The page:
What could not be denied though was the panorama that greeted me as I crossed the car park of the site. At the cliff edge was the most astonishing view I have seen in a long time.

Wave Cut Platform
One of the reasons I love coastal walking so much is the views that you get of the coast from high cliffs. This cliff wasn’t that high, but faced exactly the right direction for almost the entire western part of the Jurassic Coast could be seen from this point and on the horizon I could even see the Isle of Portland, some 40+ miles away. The view both inspired and scared me, for it made me realise how much coastline I had to explore. The first port of call would be Budleigh Salterton, which was a rather more modest 2 miles away and now was in clear view ahead of me.

Start of Jurassic Coast
First though I had to climb up and over West Down Beacon, the first serious climb of the day. Before I summoned up the energy to climb I sat on the edge of the cliff and admired the view while eating my lunch. When the climb did come it wasn’t actually too bad, principally because the path to the top was a rather kind zigzag, which rather took the sting out of the slope. As I climbed I became very aware of the perfume of the gorse which enclosed the path. It was in full bloom and the sweet, slightly sickly smell reminiscent of coconuts filled the air. The perfume was obviously sending the local insect population slightly made, because I soon noticed hundreds of hoverflies and bumbles bees busying themselves around the flowers too.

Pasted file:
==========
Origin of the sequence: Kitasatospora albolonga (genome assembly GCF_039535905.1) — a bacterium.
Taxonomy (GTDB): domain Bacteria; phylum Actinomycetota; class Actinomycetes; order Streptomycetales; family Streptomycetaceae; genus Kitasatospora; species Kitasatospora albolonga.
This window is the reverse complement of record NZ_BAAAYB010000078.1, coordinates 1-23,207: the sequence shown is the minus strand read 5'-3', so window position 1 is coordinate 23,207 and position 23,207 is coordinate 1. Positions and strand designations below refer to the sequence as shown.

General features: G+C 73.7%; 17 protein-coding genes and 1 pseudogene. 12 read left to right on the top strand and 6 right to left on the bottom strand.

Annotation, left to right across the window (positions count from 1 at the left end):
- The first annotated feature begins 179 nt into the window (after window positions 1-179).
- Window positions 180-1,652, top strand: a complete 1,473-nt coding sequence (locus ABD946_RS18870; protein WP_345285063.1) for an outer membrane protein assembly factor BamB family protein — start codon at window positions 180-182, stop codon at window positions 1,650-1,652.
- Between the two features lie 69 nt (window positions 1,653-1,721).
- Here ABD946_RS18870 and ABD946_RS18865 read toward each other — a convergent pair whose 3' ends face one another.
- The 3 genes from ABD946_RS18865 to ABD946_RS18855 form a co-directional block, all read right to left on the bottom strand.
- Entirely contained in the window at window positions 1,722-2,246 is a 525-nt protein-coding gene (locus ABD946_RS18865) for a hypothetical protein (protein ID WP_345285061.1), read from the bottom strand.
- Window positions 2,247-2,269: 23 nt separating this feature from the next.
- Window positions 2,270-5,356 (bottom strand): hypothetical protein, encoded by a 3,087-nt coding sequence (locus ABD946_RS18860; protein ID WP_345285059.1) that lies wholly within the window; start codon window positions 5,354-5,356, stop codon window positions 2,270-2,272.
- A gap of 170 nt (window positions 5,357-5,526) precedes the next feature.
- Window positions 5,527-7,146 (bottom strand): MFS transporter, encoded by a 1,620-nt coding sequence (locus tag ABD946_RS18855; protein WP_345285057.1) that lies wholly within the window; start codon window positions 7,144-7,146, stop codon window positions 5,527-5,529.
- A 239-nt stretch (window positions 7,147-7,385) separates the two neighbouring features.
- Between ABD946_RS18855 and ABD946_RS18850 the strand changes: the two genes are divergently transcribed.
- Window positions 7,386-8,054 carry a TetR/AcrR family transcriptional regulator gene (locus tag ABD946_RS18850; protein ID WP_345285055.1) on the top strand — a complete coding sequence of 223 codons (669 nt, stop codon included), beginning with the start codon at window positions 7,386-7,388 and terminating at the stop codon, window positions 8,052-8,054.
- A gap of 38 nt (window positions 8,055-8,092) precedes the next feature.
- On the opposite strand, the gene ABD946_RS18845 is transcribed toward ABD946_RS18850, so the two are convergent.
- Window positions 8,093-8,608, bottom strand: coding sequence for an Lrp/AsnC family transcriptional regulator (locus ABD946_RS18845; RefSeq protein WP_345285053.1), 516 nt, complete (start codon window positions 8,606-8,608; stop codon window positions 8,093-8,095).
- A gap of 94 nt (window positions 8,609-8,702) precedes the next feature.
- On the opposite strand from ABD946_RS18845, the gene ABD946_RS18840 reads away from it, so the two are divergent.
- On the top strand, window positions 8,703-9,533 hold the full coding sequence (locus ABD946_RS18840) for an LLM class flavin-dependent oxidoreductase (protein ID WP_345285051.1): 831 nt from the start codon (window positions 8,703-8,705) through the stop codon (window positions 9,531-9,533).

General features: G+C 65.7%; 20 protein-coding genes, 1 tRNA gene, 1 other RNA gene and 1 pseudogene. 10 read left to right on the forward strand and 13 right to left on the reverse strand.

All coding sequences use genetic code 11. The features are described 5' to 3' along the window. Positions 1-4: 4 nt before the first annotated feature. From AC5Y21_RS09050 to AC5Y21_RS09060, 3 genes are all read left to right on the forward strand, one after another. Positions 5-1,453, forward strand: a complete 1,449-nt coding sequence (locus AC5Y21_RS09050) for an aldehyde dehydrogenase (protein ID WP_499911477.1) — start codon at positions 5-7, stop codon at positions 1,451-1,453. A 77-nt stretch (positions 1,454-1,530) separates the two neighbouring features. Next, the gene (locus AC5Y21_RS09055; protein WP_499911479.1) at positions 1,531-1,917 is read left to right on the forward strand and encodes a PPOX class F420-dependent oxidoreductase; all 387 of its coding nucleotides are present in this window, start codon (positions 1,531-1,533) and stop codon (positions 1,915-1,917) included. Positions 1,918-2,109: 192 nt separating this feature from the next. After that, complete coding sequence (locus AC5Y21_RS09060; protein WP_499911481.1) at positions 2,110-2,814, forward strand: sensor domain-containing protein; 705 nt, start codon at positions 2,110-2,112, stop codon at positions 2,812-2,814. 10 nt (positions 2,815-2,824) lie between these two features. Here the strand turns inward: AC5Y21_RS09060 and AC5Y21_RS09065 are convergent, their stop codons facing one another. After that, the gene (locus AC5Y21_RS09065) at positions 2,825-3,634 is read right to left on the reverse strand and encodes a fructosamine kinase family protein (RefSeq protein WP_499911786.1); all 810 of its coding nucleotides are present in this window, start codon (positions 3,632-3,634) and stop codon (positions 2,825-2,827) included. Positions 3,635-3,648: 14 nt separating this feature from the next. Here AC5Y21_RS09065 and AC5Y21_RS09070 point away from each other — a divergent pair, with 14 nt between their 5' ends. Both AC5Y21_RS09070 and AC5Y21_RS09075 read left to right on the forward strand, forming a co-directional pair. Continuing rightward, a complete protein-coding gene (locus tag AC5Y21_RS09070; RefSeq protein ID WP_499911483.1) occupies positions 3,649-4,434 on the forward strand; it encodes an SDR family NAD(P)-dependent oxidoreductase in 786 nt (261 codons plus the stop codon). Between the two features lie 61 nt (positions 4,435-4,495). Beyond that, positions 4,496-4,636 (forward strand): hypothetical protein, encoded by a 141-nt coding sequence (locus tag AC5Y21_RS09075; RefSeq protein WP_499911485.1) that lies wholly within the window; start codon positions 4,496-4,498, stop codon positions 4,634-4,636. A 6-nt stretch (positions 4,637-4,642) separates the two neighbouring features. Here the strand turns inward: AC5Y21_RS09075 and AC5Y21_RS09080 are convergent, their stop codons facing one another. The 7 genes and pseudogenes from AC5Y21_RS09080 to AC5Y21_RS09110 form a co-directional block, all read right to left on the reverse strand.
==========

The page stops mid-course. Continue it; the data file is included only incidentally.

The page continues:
Heading Into Budleigh Salterton
When I got to the top I turned to enjoy the view back towards Torbay and Exmouth one last time and then continued down towards the small seaside town of Budleigh Salterton. This stretch of path was simply stunning, with the onward view acting as a backdrop for a clifftop garden of gorse, hawthorns and Scots pines. It was with a slightly heavy heart that I arrived at Budleigh Salterton. It was without doubt a beautiful little place, but as soon as I reached the promenade I could see that it was completely overrun with people, all out to enjoy the sunshine for perhaps the first time this year. Although bemoaning the numbers I could not deny the obvious advantage this brought when I availed myself of a locally made ice cream from a café on the seafront. It was absolutely delicious and certainly worth every calorie! Budleigh Salterton did strike me as a nice place to stay one day and I’m sure that a summer evening when all the daytrippers had gone home would be particularly enjoyable. More information about the town can be found at

Budleigh Salterton Houses